We know that the contrast keys on PowerBooks work if you have the Display preferences panel open. Apparently, this is because of a process called DisplayServices, which is located in System/Library/Displays.
If you have this app run everytime you log in (by dropping it into the login preferences panel) then your contrast keys should work. This worked for me, albeit with approximately 1 minute of testing.
For those of you fortran heads, here's good news. FSF GCC now officially supports Darwin/OS X, meaning that you can grab latest source at gcc.gnu.org and build a version of gcc, including fortran (g77), on your OS X box.
Although I don't personally use fortran, this would be a breakthrough for scientists and engineers who use Macs and have *a lot* of fortran libraries. Read yourself Stan Shebs' comment at darwin dev list.
If you're looking for a way to move your installed OS X to a new volume, Robert Hancock posted a new method in this Macintouch Reader Report.
Supposedly, if you download Apple's Software Restore program (note: I can't find it on Apple's servers, but there's one on my 9.1 volume), you can boot into OS 9.1, run Software Restore, and tell it to restore your OS X partition or drive to your new drive. This will handle all hidden files and folders. Sounds like a fast, simple way to move a complete OS X installation to a new drive.
NOTE: If anyone can help with this, it'd be appreciated. I found Apple Software Restore, but when launched, it simply says "Cannot find any configurations to restore" and quits. Robert claims to have used this method a number of times, but I can't make the program do anything other than launch and quit.
If you're new to UNIX in general, and have only used programs like Fetch or Transmit as FTP tools in the past, you may find the command-line version of FTP quite daunting. There are times when you might want to use this, though, such as when remotely connected to your Mac, and you'd like to download some files locally.
Over in this MacFixit Forums thread, 'JohnBaxter' posted a nice overview of key commands to use when running FTP in a terminal session.
This must be common knowledge by now but since no-one has mentioned it ... after you install the Developer Tools, the generic *nix distribution of Tomcat (an environment for working with Java Server Pages) works fine on MOSX.
The one you want is in this directory on the Jakarta Tomcat site, and the particular file you want is jakarta-tomcat-3.2.1.tar.gz. The 'Mac-ported' .sea & .hqx versions seem to have a classpath issue & look as if they are actually running in MRJ, not under OSX (sorry, I haven't had a really good look yet).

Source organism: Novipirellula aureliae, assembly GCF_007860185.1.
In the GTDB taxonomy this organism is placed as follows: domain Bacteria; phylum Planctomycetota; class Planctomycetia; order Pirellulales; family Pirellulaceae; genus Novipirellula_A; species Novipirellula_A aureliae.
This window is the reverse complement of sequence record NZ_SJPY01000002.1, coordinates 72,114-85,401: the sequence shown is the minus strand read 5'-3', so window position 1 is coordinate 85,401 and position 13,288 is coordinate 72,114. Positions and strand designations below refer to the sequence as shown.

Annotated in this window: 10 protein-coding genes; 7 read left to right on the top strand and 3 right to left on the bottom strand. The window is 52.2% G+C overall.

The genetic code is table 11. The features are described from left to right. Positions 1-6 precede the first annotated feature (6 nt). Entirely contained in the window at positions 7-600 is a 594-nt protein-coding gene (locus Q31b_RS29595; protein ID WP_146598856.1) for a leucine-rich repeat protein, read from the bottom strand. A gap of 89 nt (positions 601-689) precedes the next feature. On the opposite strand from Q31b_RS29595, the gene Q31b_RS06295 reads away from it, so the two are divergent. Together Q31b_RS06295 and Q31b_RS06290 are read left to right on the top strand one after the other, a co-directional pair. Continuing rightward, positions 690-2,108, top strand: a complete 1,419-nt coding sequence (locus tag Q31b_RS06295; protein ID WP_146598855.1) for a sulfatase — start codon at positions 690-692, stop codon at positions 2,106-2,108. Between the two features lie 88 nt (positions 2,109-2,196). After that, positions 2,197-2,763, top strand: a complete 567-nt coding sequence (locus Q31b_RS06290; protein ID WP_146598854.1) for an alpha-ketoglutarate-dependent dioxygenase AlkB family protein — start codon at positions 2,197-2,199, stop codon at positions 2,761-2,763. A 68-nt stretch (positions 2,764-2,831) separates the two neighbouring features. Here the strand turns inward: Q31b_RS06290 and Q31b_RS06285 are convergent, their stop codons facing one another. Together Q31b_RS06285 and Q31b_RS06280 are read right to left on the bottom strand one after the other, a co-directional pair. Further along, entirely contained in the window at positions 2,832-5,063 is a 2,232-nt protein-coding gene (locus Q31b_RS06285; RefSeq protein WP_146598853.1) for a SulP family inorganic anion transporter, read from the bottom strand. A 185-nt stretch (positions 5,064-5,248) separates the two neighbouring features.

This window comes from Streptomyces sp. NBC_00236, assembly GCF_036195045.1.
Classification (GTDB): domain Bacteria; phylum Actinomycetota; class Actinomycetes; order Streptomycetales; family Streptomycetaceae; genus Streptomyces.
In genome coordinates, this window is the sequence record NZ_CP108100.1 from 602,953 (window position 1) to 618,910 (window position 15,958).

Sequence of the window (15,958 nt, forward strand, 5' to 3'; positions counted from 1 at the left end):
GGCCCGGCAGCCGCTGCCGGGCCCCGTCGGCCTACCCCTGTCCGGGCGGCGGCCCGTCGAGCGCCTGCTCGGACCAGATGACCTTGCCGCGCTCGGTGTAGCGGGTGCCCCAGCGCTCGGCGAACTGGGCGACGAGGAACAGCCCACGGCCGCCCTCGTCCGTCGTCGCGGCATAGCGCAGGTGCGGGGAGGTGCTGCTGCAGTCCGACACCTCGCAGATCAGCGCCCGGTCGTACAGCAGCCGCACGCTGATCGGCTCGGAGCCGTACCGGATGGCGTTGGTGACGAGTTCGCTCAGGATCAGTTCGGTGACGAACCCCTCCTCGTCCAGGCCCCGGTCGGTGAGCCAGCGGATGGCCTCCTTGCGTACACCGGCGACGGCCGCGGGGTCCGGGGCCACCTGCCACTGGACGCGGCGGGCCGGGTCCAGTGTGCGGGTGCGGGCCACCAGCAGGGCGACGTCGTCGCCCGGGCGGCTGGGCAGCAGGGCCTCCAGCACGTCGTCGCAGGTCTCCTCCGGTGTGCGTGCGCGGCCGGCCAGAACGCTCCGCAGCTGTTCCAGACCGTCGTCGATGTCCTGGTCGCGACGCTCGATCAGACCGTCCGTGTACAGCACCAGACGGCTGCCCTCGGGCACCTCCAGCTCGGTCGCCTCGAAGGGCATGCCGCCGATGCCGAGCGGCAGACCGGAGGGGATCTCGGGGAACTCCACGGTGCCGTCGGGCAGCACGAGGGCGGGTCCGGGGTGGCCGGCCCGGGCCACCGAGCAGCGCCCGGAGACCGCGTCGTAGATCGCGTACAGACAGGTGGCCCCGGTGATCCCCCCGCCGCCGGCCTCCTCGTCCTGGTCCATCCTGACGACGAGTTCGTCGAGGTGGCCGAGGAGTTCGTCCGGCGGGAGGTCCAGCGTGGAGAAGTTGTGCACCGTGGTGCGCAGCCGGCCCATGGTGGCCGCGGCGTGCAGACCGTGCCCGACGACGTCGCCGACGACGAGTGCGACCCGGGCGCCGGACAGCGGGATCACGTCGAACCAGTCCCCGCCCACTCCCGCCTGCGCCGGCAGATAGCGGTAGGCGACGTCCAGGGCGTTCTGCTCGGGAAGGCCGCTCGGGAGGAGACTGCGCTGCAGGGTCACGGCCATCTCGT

The version above runs exactly like on Linux - ie. started & stopped with the command-line, so you get to see errors & messages. One problem, with http on MOSX generally though, I simply can't access localhost from browsers running under Classic!
I recently got OSX and immediatly started to setup an FTP, using the built in FTP sharing in the system preferences. Everything works great, and the server is running, but the only problem is... every user has access to anything. I can't restrict access to folders (I dont know how anyways...) I would like a setup many different users who can only access their own folders, not my ENTIRE HD. Any help would be appreciated.
Apple thoughtfully gave us command-H to hide the active app, but didn't provide a shortcut for hiding other apps. Jacco R. wrote in with a way to modify the Finder to provide such a shortcut.
Warning - Make sure you have a backup before you start hacking the system files! Also, this hack only works in the Finder, not any other applications. Finally, I have not tried this myself, but Jacco included a screenshot, and stated that it definitely worked in the Finder.
If you'd like to hack your finder to provide a Hide Others keyboard shortcut, read the rest of the article...
This may be an obvious one for the power users, but still:
If you only plan to use OSX you can just do this, otherwise you may want to have a separate OS9 install for classic and one for booting into natively.
Don't install 9.1 taking the defaults. Choose a custom installation and rmove all the extras (text to speech, IE/Outlook, etc) basically only installing "Base" and the default networking. You may also want Quicktime and the standard fonts. Beyond that you don' t need the rest of OS9 to run apps under OSX, as OS X does much of the work for OS 9.
By removing all the extra I've reduced my Classic launch time from a minute and twenty seconds to twenty-two seconds.